5. The constitution gives the Federal Government a wide latitude in financial structure of our nation.

    Article 1, Section 8 of the U.S. Constitution gives the Congress the power to borrow money, to coin money and to regulate the value thereof.

    This allows everything from a central bank (1781-1836, 1863-1913) to independent bank notes (1837-1862) to the federal reserve system (1913-present).

    Congress should have the flexibility to adjust monetary policy, so long as the real impact on the economy is transparent to the electorate.

    It is uncertain that the founding fathers envisioned anything like the federal reserve system, which allows the federal government to borrow money from a quasi-government body, and make "payments" on these loans by authorizing the Federal Reserve to print more Reserve Notes.

    Any currency without a tangible backing will deteriorate in value. This is one of the principle causes of inflation. This is particularly insidious in the context of a capital gains tax.

    Suppose I bought a house at $100,000 in 1980. Today I sell the house at $200,000. I have to pay a capital gains tax on the $100,000 increase in value, despite the fact that this is almost entirely due to inflation, not an actual increase in value of the property.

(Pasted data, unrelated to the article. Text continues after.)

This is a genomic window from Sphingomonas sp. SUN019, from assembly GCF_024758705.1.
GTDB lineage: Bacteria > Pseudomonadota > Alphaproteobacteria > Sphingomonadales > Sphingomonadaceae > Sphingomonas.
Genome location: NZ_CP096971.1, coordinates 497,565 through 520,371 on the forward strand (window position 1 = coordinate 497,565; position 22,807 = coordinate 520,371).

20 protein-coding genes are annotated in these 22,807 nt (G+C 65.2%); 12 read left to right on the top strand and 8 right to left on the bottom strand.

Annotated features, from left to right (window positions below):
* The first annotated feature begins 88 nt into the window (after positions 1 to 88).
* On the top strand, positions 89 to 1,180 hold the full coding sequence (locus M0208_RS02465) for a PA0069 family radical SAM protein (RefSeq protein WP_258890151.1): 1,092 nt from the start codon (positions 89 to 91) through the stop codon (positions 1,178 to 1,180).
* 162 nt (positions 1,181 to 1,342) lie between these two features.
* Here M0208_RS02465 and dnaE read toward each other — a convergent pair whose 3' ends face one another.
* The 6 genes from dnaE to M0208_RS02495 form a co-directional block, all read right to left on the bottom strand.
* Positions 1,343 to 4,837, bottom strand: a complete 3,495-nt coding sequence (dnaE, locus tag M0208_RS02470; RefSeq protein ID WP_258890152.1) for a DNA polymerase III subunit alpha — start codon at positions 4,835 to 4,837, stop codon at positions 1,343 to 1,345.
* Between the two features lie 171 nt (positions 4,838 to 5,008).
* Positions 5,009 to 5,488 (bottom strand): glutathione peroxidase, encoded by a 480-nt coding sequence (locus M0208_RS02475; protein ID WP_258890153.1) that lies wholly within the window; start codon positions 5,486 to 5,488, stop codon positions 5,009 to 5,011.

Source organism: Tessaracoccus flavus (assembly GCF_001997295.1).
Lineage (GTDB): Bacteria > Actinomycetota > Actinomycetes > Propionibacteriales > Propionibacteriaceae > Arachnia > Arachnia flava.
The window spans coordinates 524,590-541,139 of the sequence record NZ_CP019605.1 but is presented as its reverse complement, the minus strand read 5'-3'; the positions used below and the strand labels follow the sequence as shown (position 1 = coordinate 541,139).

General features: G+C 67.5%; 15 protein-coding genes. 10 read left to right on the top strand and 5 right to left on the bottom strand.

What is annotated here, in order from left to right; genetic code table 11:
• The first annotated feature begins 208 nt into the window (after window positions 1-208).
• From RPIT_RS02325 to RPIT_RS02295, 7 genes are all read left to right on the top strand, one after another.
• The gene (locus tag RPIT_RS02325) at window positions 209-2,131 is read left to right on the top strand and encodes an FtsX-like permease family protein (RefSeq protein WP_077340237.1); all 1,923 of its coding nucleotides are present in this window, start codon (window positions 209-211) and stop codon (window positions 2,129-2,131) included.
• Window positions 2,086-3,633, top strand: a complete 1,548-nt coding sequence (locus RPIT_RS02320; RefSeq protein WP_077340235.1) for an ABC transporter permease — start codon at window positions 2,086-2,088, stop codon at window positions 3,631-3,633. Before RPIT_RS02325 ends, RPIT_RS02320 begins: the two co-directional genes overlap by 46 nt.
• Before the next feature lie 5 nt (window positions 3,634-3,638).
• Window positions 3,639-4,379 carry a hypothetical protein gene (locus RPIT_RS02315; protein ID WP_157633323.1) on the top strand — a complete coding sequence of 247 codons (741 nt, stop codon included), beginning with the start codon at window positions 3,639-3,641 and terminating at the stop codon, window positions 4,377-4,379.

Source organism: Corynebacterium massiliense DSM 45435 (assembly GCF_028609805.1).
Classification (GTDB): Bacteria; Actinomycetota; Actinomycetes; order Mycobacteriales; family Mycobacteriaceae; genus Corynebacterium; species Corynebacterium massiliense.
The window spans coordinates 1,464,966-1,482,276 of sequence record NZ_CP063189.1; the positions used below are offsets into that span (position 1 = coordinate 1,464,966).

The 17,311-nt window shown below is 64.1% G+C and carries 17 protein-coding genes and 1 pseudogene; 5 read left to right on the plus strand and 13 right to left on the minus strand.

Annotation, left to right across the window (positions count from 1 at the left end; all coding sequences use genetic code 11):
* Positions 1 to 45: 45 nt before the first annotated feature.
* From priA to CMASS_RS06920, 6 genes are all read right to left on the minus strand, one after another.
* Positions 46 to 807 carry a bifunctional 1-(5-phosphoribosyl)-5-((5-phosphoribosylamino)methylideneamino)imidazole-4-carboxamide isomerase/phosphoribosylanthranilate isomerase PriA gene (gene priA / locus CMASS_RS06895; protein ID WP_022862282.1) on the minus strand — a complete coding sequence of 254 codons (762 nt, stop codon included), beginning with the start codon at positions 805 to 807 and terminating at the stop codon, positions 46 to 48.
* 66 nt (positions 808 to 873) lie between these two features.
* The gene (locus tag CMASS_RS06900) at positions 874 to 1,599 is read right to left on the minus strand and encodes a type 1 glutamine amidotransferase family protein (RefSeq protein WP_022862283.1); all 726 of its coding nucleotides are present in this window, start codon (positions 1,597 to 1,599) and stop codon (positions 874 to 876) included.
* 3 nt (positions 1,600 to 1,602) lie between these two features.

Thus the Federal Reserve System allows the federal government to hide the cost of its spending behind an inflationary tax on capital.

    Eventually, faith in the currency runs out and the currency implodes into hyper-inflation and a new monetary regime is instituted (see Weimar Republic Mark). Usually nations return to a monetary system tied to gold.

    Article 1, Section 10 of the constitution limits states from issuing any currency, other than gold or silver coins. Many feel this should be extended to the federal government.

    I agree that an amendment of the line:

    "To coin Money, regulate the Value thereof, and of foreign Coin, and fix the Standard of Weights and Measures;"

    along the lines of:

    "To coin Money, and regulate its exchange value relative a tangible reserve commodity.

    To regulate the value of foreign Coin and fix the Standard of Weight and Measures"

    In particular, if the current federal reserve notes (M2~ $10 Trillion)are backed by our gold reserves alone(8134 tonnes), $38,200 of reserve notes would be required for 1 ounce of gold reserves, 20 times the value of said gold. This would create a shock to our economy, as the dollar falls to 5% of its value overnight. Our national oil reserves are negligible to this scale.

    If we reclaimed the copper from our phone lines as we replace them with fiber optics, our national copper reserve would be more than sufficient for any reasonable economic policy.

    Tying currency to fixed commodities would no longer allow our politicians to hide the true costs of programs behind a hidden inflationary tax on capital. Inflation would require the government to publicly lower the exchange value of the currency, leading to real accountability at the ballot for the real costs of our national debt.